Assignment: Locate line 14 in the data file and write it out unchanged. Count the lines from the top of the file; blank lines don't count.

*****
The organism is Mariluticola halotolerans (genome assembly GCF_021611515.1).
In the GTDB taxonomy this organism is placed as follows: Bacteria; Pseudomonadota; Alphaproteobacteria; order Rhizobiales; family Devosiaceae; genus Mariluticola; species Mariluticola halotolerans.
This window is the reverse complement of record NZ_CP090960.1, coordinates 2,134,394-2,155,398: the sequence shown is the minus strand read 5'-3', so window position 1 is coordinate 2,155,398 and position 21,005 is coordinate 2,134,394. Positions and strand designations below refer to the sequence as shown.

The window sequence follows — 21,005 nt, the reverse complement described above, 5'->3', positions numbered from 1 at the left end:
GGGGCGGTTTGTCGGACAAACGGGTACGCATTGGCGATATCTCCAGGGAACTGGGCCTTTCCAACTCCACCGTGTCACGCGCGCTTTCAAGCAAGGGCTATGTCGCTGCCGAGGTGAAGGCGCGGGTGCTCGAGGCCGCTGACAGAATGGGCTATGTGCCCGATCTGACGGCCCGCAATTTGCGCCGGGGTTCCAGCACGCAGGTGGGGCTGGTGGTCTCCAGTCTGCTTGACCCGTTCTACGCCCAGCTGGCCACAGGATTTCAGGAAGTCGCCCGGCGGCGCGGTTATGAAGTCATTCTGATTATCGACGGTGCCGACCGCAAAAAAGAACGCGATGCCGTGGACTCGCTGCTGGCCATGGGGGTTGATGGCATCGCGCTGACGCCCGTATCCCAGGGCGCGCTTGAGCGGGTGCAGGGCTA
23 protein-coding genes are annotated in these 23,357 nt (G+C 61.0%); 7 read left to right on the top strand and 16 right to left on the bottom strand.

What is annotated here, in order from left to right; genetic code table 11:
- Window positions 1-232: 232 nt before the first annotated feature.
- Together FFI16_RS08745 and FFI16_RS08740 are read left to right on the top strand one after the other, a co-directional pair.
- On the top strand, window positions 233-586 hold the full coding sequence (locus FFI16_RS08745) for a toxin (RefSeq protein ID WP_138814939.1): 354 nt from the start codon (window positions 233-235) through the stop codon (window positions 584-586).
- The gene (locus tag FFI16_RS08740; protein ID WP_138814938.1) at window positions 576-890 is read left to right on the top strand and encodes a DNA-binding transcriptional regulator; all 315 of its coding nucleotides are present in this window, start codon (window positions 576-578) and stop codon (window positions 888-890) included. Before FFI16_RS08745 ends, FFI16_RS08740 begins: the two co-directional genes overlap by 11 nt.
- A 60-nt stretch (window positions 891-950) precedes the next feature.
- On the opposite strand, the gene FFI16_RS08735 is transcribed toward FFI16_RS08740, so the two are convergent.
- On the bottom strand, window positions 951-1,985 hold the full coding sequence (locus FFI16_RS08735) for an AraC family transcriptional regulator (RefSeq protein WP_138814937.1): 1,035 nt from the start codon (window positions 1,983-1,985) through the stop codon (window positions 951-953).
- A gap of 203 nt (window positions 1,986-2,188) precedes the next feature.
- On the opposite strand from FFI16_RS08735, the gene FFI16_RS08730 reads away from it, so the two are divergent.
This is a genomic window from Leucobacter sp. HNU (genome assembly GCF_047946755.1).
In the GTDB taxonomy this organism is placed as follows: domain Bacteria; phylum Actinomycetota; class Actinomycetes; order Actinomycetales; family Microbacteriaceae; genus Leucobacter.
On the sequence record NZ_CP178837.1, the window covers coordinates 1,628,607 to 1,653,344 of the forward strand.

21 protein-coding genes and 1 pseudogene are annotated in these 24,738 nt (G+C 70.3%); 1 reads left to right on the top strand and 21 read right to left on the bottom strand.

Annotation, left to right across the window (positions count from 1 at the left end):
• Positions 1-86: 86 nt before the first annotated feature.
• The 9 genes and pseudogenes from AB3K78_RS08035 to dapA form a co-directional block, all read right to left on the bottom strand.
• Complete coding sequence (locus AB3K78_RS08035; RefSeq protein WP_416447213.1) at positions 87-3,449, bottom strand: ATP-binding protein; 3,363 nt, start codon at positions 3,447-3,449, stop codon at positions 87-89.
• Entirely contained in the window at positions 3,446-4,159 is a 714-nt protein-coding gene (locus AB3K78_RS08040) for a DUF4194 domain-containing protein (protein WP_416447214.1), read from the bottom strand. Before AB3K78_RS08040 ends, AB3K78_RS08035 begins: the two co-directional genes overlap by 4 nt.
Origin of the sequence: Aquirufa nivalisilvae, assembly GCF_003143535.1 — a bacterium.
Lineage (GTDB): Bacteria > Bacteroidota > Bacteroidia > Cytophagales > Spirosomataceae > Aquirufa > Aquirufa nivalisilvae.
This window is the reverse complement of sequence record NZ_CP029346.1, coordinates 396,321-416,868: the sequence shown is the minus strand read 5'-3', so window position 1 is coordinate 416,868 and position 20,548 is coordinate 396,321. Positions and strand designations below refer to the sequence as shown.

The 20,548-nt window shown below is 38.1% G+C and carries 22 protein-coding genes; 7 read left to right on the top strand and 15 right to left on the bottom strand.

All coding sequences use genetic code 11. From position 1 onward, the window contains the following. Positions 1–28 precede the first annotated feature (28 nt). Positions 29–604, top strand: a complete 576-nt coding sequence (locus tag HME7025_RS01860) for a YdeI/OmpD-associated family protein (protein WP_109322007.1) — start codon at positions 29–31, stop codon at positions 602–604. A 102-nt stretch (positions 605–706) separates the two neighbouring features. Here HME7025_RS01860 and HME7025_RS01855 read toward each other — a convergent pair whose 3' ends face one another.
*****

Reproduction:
- On the bottom strand, window positions 951-1,985 hold the full coding sequence (locus FFI16_RS08735) for an AraC family transcriptional regulator (RefSeq protein WP_138814937.1): 1,035 nt from the start codon (window positions 1,983-1,985) through the stop codon (window positions 951-953).